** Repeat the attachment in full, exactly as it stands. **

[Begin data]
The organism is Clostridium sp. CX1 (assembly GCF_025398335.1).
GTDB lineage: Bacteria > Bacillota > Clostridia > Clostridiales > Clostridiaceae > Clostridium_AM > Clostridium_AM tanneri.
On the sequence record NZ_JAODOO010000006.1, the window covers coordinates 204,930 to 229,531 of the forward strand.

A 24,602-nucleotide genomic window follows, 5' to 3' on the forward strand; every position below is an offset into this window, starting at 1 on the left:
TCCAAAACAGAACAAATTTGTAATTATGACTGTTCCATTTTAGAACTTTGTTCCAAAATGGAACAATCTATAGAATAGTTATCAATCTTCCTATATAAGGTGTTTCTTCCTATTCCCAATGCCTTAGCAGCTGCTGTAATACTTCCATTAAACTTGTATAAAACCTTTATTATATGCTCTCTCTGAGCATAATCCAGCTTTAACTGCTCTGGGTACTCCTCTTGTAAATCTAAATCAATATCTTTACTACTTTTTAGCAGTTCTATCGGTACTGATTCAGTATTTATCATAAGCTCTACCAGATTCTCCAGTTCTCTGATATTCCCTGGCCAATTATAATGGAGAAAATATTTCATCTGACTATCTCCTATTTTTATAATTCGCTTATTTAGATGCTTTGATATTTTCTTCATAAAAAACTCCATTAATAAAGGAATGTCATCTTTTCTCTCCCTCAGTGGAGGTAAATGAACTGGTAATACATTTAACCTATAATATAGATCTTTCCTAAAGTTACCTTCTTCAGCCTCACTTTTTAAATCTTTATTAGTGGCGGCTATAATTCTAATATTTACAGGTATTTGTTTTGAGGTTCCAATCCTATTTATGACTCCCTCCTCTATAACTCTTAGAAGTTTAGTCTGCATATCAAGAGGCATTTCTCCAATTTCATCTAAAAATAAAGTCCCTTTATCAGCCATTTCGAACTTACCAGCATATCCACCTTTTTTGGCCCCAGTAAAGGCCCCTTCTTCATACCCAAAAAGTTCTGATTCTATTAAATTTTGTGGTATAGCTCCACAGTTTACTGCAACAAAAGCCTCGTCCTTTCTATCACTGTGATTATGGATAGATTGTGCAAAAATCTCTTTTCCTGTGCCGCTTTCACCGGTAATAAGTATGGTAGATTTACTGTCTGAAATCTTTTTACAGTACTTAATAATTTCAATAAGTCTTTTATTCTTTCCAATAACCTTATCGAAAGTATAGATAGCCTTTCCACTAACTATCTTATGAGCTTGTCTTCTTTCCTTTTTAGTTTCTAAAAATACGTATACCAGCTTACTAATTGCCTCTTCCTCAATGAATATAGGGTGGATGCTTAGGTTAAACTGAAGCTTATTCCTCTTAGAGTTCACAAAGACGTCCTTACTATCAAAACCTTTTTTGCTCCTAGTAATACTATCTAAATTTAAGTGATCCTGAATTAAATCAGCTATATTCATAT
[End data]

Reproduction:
The organism is Clostridium sp. CX1 (assembly GCF_025398335.1).
GTDB lineage: Bacteria > Bacillota > Clostridia > Clostridiales > Clostridiaceae > Clostridium_AM > Clostridium_AM tanneri.
On the sequence record NZ_JAODOO010000006.1, the window covers coordinates 204,930 to 229,531 of the forward strand.

A 24,602-nucleotide genomic window follows, 5' to 3' on the forward strand; every position below is an offset into this window, starting at 1 on the left:
TCCAAAACAGAACAAATTTGTAATTATGACTGTTCCATTTTAGAACTTTGTTCCAAAATGGAACAATCTATAGAATAGTTATCAATCTTCCTATATAAGGTGTTTCTTCCTATTCCCAATGCCTTAGCAGCTGCTGTAATACTTCCATTAAACTTGTATAAAACCTTTATTATATGCTCTCTCTGAGCATAATCCAGCTTTAACTGCTCTGGGTACTCCTCTTGTAAATCTAAATCAATATCTTTACTACTTTTTAGCAGTTCTATCGGTACTGATTCAGTATTTATCATAAGCTCTACCAGATTCTCCAGTTCTCTGATATTCCCTGGCCAATTATAATGGAGAAAATATTTCATCTGACTATCTCCTATTTTTATAATTCGCTTATTTAGATGCTTTGATATTTTCTTCATAAAAAACTCCATTAATAAAGGAATGTCATCTTTTCTCTCCCTCAGTGGAGGTAAATGAACTGGTAATACATTTAACCTATAATATAGATCTTTCCTAAAGTTACCTTCTTCAGCCTCACTTTTTAAATCTTTATTAGTGGCGGCTATAATTCTAATATTTACAGGTATTTGTTTTGAGGTTCCAATCCTATTTATGACTCCCTCCTCTATAACTCTTAGAAGTTTAGTCTGCATATCAAGAGGCATTTCTCCAATTTCATCTAAAAATAAAGTCCCTTTATCAGCCATTTCGAACTTACCAGCATATCCACCTTTTTTGGCCCCAGTAAAGGCCCCTTCTTCATACCCAAAAAGTTCTGATTCTATTAAATTTTGTGGTATAGCTCCACAGTTTACTGCAACAAAAGCCTCGTCCTTTCTATCACTGTGATTATGGATAGATTGTGCAAAAATCTCTTTTCCTGTGCCGCTTTCACCGGTAATAAGTATGGTAGATTTACTGTCTGAAATCTTTTTACAGTACTTAATAATTTCAATAAGTCTTTTATTCTTTCCAATAACCTTATCGAAAGTATAGATAGCCTTTCCACTAACTATCTTATGAGCTTGTCTTCTTTCCTTTTTAGTTTCTAAAAATACGTATACCAGCTTACTAATTGCCTCTTCCTCAATGAATATAGGGTGGATGCTTAGGTTAAACTGAAGCTTATTCCTCTTAGAGTTCACAAAGACGTCCTTACTATCAAAACCTTTTTTGCTCCTAGTAATACTATCTAAATTTAAGTGATCCTGAATTAAATCAGCTATATTCATAT